If you take off your blinders, the ultimate culprit is the popular vote. Someone has to frame the issues du jour for an election. Who are the elites so charged? They are James Lai Chee Ying, Rupert Murdoch with the largest media assets and readerships and the rich folks who foot the advertising bills.
These media tycoons are very smart people. They will caress and pander to your dark racist and ideological passions while feeding you fabricated information to further their own political agenda.
Since there are always at least several major issues that conflict with one another, how does a voter decide on which candidate? Indeed, 90% of voters never understand the give and take in an optimization. So the candidate they pick is likely no better than the flip of a coin.
Are Italians intelligent? Of course. Then why do they vote for Sylvio Berlusconi election after election?
Are there intelligent Italians better than a cruise ship crooner and a comedian running for office? I am still looking. Democracy is all about scum floating to the top.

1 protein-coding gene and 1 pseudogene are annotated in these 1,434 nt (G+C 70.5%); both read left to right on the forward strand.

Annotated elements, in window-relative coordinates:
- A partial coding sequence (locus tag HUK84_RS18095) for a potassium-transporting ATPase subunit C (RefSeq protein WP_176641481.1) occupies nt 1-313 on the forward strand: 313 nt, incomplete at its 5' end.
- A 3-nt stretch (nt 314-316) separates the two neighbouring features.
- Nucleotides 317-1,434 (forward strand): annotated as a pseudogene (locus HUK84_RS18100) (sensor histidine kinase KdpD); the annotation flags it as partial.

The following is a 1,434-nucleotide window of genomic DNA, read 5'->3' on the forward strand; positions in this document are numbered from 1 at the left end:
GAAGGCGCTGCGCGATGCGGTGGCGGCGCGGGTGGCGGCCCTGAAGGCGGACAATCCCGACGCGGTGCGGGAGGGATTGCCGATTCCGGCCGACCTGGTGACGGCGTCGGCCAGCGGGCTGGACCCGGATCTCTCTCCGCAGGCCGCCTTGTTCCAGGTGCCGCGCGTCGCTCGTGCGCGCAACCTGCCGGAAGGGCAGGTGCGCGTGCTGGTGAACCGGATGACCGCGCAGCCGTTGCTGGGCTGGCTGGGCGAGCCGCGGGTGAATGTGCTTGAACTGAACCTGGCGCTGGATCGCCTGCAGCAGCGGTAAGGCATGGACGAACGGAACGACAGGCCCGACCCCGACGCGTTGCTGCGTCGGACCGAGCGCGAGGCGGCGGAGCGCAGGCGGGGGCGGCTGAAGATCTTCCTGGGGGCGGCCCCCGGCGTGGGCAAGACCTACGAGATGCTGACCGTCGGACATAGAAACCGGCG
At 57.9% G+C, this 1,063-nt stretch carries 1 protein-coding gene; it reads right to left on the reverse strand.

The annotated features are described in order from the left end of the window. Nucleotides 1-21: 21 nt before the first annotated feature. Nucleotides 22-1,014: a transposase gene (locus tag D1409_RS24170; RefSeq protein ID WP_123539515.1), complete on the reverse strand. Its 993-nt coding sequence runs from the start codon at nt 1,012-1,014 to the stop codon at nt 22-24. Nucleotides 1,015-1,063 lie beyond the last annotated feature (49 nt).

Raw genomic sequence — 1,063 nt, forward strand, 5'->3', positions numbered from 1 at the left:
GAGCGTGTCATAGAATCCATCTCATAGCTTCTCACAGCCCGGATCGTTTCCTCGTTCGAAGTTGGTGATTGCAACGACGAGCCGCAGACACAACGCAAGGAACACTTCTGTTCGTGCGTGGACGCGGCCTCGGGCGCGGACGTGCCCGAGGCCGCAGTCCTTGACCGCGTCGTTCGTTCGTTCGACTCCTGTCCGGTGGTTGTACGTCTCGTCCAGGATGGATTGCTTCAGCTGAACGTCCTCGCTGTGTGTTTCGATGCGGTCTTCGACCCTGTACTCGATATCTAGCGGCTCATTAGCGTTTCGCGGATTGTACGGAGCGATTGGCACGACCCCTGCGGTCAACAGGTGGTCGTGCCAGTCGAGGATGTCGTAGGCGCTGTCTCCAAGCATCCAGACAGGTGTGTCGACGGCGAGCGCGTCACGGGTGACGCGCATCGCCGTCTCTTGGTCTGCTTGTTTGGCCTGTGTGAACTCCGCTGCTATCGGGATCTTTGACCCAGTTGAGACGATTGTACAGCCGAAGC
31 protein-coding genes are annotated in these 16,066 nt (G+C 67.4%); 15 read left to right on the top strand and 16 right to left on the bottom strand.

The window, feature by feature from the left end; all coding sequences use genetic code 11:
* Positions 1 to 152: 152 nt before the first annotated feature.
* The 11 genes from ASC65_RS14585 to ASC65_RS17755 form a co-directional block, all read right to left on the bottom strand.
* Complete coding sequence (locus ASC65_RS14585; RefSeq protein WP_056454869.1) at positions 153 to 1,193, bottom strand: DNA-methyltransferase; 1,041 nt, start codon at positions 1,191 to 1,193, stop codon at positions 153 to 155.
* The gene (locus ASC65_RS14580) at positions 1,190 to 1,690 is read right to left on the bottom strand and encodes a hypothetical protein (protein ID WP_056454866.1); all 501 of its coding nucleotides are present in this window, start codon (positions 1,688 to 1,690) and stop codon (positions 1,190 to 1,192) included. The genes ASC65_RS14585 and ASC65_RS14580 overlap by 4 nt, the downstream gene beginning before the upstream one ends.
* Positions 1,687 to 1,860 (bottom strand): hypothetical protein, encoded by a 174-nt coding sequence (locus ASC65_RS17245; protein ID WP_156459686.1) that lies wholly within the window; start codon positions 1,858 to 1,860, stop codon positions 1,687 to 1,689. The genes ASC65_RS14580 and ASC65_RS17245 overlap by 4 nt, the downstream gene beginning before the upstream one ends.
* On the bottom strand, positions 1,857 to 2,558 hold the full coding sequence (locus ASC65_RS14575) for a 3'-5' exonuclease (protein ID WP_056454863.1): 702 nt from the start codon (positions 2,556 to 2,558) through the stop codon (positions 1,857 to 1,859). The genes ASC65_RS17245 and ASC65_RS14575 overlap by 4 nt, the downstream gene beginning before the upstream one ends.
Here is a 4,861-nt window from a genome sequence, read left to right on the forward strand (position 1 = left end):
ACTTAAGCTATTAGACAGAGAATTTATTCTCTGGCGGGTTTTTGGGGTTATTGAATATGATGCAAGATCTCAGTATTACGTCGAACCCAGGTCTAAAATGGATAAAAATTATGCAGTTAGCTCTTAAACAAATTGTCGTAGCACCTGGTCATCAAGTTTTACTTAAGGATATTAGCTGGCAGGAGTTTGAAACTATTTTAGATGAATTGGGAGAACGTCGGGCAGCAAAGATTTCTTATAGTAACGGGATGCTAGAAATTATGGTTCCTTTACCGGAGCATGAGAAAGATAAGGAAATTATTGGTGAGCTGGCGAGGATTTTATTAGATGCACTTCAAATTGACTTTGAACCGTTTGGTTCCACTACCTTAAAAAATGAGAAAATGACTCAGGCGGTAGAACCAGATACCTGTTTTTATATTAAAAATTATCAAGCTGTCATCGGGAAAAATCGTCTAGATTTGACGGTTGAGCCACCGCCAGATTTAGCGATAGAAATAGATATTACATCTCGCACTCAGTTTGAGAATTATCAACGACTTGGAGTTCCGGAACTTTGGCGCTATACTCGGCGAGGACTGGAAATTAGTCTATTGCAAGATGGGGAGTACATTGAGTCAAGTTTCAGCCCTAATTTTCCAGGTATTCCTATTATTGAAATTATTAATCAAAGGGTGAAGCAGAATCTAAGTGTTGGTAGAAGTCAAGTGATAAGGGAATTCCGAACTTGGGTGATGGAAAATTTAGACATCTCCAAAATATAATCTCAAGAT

Unless you're willing to get past this Democracy dogma -- populist election as the only legitimate way to choose leaders -- and that it no longer possesses the same powers and legitimacy of Virgin Birth or Blessed Trinity, dysfunctional governments are here to stay.
Let you in on a secret. The majority of the world's population have dual faith: God of Abraham and Democracy.
caractacus
Jake, your recent articles lead me to ask if you are in the pocket of some big bank of, more probably, if you are blind, deaf, dumb and stupid. The economic changes in the last 30 odd years have taken economic power away from the majority and put it in the hands of the elite. The disastrous post 2008 saga is only a symptom of a new, unrestrained Capitalism, a.k.a. globalisation. The modern political acolites of Friedrich Hayek, beginning with Margaret Thatcher, the supremely ignorant Ronald Reagan and his then young, neo conservative acolites perverted Hayek's theories and allowed capital to flow from their own and friendly, allied countries to China, whose ambitions are inimical to the West - all for short term profit without regard to long term economic security. The strength and, at the same time, strategic weakness of capitalism is that the first duty of a Board of directors is to its shareholders. In the case of China, Western corporations have invested capital, technology and know-how which has empowered a nation whose psyche is essentially racist and hostile to foreigners. Lenin said "One day the Capitalists will sell us the rope which we shall use to hang them."